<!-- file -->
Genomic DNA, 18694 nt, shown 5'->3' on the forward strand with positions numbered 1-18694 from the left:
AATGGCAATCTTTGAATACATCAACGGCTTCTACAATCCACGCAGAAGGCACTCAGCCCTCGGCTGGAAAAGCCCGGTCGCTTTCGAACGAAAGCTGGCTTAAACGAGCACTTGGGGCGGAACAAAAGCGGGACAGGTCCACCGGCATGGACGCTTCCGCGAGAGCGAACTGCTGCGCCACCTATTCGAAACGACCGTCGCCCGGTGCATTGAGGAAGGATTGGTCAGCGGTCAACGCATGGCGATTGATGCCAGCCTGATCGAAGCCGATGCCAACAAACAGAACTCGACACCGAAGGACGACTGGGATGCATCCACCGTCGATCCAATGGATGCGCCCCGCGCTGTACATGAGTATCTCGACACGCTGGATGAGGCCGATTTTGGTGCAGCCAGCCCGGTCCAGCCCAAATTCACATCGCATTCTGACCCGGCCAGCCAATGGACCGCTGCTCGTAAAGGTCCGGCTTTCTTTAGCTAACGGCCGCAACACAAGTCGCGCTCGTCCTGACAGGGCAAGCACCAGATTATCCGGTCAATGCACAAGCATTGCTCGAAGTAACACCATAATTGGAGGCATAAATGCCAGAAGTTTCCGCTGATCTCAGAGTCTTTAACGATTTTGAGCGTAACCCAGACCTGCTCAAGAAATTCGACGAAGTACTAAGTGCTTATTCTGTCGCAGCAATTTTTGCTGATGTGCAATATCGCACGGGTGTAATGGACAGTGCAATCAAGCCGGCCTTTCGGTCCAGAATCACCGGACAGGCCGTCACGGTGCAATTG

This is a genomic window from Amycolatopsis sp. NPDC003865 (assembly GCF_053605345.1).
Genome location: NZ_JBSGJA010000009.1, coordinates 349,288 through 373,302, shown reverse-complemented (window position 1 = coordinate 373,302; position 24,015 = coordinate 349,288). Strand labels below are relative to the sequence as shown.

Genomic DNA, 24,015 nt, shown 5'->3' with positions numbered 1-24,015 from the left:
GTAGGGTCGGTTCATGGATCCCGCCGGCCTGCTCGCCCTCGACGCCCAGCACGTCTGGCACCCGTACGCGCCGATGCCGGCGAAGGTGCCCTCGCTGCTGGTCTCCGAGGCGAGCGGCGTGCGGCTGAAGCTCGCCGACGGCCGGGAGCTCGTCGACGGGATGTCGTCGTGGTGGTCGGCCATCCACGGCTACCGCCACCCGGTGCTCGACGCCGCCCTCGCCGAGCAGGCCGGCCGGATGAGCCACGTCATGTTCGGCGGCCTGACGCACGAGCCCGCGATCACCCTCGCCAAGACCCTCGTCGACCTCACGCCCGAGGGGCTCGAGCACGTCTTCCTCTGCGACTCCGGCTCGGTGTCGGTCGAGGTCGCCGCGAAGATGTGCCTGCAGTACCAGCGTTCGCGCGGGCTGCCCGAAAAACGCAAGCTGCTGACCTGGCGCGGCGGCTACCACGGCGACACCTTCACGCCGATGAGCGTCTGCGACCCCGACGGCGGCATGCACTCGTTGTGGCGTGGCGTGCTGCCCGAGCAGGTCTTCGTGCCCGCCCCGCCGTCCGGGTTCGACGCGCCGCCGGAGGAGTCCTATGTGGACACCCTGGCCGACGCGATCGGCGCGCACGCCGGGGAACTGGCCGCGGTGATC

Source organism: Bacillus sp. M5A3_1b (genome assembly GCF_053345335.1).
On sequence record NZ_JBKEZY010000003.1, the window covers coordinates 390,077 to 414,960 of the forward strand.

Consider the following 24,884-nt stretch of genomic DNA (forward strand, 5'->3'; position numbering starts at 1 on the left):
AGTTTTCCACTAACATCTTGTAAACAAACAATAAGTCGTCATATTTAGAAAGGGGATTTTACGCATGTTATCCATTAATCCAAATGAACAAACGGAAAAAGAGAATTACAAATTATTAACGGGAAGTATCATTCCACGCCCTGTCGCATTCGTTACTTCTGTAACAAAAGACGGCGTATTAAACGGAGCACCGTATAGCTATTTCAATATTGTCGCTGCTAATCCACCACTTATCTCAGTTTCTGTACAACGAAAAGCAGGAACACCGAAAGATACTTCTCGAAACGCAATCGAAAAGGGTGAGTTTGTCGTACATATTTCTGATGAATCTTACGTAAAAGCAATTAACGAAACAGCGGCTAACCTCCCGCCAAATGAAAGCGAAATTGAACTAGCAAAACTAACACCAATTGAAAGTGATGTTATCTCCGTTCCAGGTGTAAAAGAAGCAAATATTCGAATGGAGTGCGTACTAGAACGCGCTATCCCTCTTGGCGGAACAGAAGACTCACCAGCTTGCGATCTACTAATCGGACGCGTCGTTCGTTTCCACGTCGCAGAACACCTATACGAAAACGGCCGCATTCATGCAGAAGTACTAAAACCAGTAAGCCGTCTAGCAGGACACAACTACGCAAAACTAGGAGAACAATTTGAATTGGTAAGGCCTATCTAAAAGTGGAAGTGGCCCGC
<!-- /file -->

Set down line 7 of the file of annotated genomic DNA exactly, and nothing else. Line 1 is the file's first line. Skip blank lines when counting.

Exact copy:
Source organism: Bacillus sp. M5A3_1b (genome assembly GCF_053345335.1).